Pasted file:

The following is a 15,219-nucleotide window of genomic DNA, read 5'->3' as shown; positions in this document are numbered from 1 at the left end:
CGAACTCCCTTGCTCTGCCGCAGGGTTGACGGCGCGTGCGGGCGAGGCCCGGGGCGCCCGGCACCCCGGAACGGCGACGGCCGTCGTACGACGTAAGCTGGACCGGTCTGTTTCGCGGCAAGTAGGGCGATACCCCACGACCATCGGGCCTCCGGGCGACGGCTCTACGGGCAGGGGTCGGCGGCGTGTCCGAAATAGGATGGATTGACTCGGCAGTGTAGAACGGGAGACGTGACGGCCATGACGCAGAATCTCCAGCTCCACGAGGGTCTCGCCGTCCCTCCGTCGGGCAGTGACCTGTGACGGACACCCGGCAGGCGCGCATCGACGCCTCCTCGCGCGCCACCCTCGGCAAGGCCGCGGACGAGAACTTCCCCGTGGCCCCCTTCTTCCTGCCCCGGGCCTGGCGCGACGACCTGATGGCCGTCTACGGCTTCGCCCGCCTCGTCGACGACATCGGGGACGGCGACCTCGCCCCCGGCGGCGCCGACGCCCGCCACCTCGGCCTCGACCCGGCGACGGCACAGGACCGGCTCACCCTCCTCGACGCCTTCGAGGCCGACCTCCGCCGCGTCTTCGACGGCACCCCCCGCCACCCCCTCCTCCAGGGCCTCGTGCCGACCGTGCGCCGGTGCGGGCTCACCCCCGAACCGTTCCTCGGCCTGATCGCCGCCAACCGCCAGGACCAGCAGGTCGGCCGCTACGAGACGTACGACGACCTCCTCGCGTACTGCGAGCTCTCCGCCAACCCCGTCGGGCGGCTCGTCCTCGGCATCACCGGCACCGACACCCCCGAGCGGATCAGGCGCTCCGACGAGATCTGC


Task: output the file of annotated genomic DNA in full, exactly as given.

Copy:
The following is a 15,219-nucleotide window of genomic DNA, read 5'->3' as shown; positions in this document are numbered from 1 at the left end:
CGAACTCCCTTGCTCTGCCGCAGGGTTGACGGCGCGTGCGGGCGAGGCCCGGGGCGCCCGGCACCCCGGAACGGCGACGGCCGTCGTACGACGTAAGCTGGACCGGTCTGTTTCGCGGCAAGTAGGGCGATACCCCACGACCATCGGGCCTCCGGGCGACGGCTCTACGGGCAGGGGTCGGCGGCGTGTCCGAAATAGGATGGATTGACTCGGCAGTGTAGAACGGGAGACGTGACGGCCATGACGCAGAATCTCCAGCTCCACGAGGGTCTCGCCGTCCCTCCGTCGGGCAGTGACCTGTGACGGACACCCGGCAGGCGCGCATCGACGCCTCCTCGCGCGCCACCCTCGGCAAGGCCGCGGACGAGAACTTCCCCGTGGCCCCCTTCTTCCTGCCCCGGGCCTGGCGCGACGACCTGATGGCCGTCTACGGCTTCGCCCGCCTCGTCGACGACATCGGGGACGGCGACCTCGCCCCCGGCGGCGCCGACGCCCGCCACCTCGGCCTCGACCCGGCGACGGCACAGGACCGGCTCACCCTCCTCGACGCCTTCGAGGCCGACCTCCGCCGCGTCTTCGACGGCACCCCCCGCCACCCCCTCCTCCAGGGCCTCGTGCCGACCGTGCGCCGGTGCGGGCTCACCCCCGAACCGTTCCTCGGCCTGATCGCCGCCAACCGCCAGGACCAGCAGGTCGGCCGCTACGAGACGTACGACGACCTCCTCGCGTACTGCGAGCTCTCCGCCAACCCCGTCGGGCGGCTCGTCCTCGGCATCACCGGCACCGACACCCCCGAGCGGATCAGGCGCTCCGACGAGATCTGC